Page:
Cells are physiologically exposed to complex mechanical forces that induce cell morpho-functional responses, activate biochemical signal cascades and biophysical changes1. Mechanical stimuli modulate many aspects of cell physiology, including growth, differentiation, migration, gene expression, protein synthesis and apoptosis2,3. The extracellular matrix (ECM) is the natural cell scaffold and the main extracellular tissue component. It provides most of these mechanical forces4. ECM is composed of proteins and polysaccharides5 whose aggregation and folding create a complex 3D architecture, which is characterized by a wide variety of geometries (topographies) and a physiological level of topographical noise at the micro/nanoscale6,7. Other examples of nanotopographical noise are cellular debris, protein aggregates, sclerotic plaques8,9,10, scar-tissue invasion11 and degradation of implantable prostheses12. Interaction with these noisy topographies is mediated by a process called mechanotransduction: physical cues are integrated and converted to intracellular biochemical responses, which in turn drive changes to cell morphology and function13.

Stem cells play an increasing role in tissue engineering and regenerative medicine. Bone-marrow human mesenchymal stem cells (BM-hMSCs) are the most commonly used cells in clinical applications and basic research. Owing to the rather invasive extraction procedure, however, in the last few years, MSCs have been actively sought for in other human tissues14. In this context neo-natal tissues are particularly promising15 because they can provide an easily-accessible and ethically non-controversial stem-cell source. Additionally, neo-natal hMSCs exhibit enhanced proliferation, lifespan, differentiation potential and reduced rejection after transplantation16,17. In particular, Wharton's Jelly hMSCs (WJ-hMSCs) are extracted from the part of the umbilical cord (UC) composed of a mucous-connective tissue matrix (named Wharton's Jelly) that is rich in stem cells, collagen fibers and proteoglycans18,19.

Many therapeutical approaches based on hMSCs have been proposed. Some of them take advantage of hybrid hMSC-biomaterial scaffolds that are implanted in the human body. When in situ, cells migrate off the scaffold and undergo terminal differentiation leading to device integration and regeneration of the damaged area. Beyond solubility, other factors can stimulate this process20,21,22 and improve the final transplantation outcome23,24 such as the physical properties of the scaffold (e.g. stiffness, density, topography, porosity, roughness).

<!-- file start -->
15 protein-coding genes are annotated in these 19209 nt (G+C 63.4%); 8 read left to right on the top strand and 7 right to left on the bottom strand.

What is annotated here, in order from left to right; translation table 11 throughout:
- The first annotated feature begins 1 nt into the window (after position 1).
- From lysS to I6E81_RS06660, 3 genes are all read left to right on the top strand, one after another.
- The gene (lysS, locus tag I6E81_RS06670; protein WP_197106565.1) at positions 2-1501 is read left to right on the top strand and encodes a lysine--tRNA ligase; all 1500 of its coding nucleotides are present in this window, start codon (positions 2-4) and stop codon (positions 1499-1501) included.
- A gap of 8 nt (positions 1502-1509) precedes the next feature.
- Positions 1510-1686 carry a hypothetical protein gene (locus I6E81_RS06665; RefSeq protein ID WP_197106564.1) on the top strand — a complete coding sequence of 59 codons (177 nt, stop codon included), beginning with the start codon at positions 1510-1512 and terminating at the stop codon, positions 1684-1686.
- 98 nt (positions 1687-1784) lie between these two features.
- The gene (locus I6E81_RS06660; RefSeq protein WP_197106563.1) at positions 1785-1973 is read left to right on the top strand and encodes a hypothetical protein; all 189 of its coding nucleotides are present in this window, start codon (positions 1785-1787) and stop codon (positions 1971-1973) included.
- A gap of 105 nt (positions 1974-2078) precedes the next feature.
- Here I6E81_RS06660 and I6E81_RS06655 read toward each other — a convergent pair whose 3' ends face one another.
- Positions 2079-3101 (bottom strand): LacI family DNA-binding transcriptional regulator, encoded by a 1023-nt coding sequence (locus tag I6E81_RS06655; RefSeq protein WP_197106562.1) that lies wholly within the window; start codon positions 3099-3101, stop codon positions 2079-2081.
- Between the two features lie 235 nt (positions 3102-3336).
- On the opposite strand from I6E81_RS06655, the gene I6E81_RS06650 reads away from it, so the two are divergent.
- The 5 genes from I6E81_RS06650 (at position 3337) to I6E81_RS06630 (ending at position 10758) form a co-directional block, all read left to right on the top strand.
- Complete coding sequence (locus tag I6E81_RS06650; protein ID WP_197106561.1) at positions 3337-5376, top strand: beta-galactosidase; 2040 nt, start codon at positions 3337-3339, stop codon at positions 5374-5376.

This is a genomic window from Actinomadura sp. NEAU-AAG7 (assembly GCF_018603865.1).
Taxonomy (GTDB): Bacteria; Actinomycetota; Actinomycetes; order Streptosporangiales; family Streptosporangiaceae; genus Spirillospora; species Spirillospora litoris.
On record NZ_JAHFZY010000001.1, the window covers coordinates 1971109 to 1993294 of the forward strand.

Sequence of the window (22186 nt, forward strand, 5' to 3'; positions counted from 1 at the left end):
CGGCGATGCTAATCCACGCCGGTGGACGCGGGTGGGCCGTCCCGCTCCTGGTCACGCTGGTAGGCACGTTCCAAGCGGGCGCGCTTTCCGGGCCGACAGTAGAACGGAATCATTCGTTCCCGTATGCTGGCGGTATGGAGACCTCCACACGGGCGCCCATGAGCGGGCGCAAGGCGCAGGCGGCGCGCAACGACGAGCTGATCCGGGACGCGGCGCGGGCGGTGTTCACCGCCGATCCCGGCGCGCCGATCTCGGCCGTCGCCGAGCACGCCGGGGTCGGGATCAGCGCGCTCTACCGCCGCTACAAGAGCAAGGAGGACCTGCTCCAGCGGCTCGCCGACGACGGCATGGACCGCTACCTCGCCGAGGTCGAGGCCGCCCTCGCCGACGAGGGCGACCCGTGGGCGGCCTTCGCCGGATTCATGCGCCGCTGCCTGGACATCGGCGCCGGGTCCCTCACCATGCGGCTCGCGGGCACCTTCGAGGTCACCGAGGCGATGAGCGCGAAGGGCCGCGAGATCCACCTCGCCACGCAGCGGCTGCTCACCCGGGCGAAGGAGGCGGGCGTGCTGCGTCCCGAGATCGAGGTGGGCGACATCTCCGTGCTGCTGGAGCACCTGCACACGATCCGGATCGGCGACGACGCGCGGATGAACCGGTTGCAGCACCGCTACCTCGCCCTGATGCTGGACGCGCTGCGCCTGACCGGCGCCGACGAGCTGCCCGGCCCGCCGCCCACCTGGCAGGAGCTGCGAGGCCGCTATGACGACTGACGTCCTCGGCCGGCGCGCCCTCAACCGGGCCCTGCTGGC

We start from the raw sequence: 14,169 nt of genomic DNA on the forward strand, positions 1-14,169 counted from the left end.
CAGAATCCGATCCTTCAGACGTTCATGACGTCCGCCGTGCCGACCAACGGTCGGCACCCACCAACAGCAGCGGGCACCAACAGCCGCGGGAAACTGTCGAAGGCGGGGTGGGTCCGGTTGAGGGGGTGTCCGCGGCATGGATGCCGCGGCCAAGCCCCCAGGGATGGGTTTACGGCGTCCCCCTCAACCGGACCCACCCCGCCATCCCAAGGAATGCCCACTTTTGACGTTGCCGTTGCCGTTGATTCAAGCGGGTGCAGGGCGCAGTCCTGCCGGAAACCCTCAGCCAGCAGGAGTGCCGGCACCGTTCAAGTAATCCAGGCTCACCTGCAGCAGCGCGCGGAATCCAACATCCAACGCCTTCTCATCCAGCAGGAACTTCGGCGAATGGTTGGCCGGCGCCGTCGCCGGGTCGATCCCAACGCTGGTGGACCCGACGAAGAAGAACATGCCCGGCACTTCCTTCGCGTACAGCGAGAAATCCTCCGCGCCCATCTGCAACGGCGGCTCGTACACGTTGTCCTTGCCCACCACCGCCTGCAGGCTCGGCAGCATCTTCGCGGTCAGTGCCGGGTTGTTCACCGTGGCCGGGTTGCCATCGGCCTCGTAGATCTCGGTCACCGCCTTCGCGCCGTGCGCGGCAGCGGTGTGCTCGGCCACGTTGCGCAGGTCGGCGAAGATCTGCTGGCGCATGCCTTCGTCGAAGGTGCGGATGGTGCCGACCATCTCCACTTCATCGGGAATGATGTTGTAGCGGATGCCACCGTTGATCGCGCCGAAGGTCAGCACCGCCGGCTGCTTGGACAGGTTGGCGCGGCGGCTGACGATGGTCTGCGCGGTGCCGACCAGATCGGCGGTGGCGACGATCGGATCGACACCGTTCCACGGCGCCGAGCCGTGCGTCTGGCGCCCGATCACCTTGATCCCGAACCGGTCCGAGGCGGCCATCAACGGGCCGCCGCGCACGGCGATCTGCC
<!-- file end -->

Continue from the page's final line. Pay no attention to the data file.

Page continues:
The modulation of cell migration, invasion and terminal differentiation by artificial physical cues is of paramount importance for implementing effective stem cell based tissue engineering protocols for regenerative medicine. Although micro/nanomaterial driven differentiation has been studied by many groups25,26,27,28 the regulation of hMSC migration by contact interaction is still largely unknown. Mechanotransduced migration was studied for other cell types, however, primarily for the case of fibroblasts. For example, Lo et al. demonstrated that these cells tend to migrate towards rigid surfaces or local regions of high tension in an elastic polyacrylamide gel29. Jeon et al. investigated 3T3 morphology and motility on micron-scale cross and line patterns with different aspect ratios. They showed that cell alignment and migration directionality improved if the pattern size is smaller than the cell size and that migration on shallow patterns (3 μm) was faster than on deep grooves (10 μm)30. Also, Kim et al. studied fibroblast response to gratings with constant ridge width and depth, but variable groove width (from 1 to 9.1 μm)31 and reported on cell-morphology variation in response to specific topographies. Cell adhesion, elongation and alignment were optimal on areas with small groove width, where migration directionality and speed also increased. Kaiser et al. correlated fibroblast cell migration with cell morphology and groove/ridge lateral size on Ti4Al6V patterned samples32: cell orientation, migration angle and migration velocity were different on structured surfaces compared to observations with plane surfaces and shallow topographies with wide ridges supported more effectively cell migration. Using a different cell model we demonstrated that plastic nanogratings change PC12 cell-polarity state and lead to bipolar cells with aligned neurites33. Cells on flat substrates migrate randomly in all directions, while differentiated PC12 on nanogratings show slower migration with angular restriction and specific polarization of cell cytoskeleton. Other similar studies were based on the use of microstructured PDMS platforms. These substrates were exploited to obtain directed Schwann-cell or smooth-muscle-cell migration34,35. Interestingly, Yim et al. observed that smooth muscle cells on nanopatterned samples also elongate nuclei and align to the pattern, but with reduced proliferation.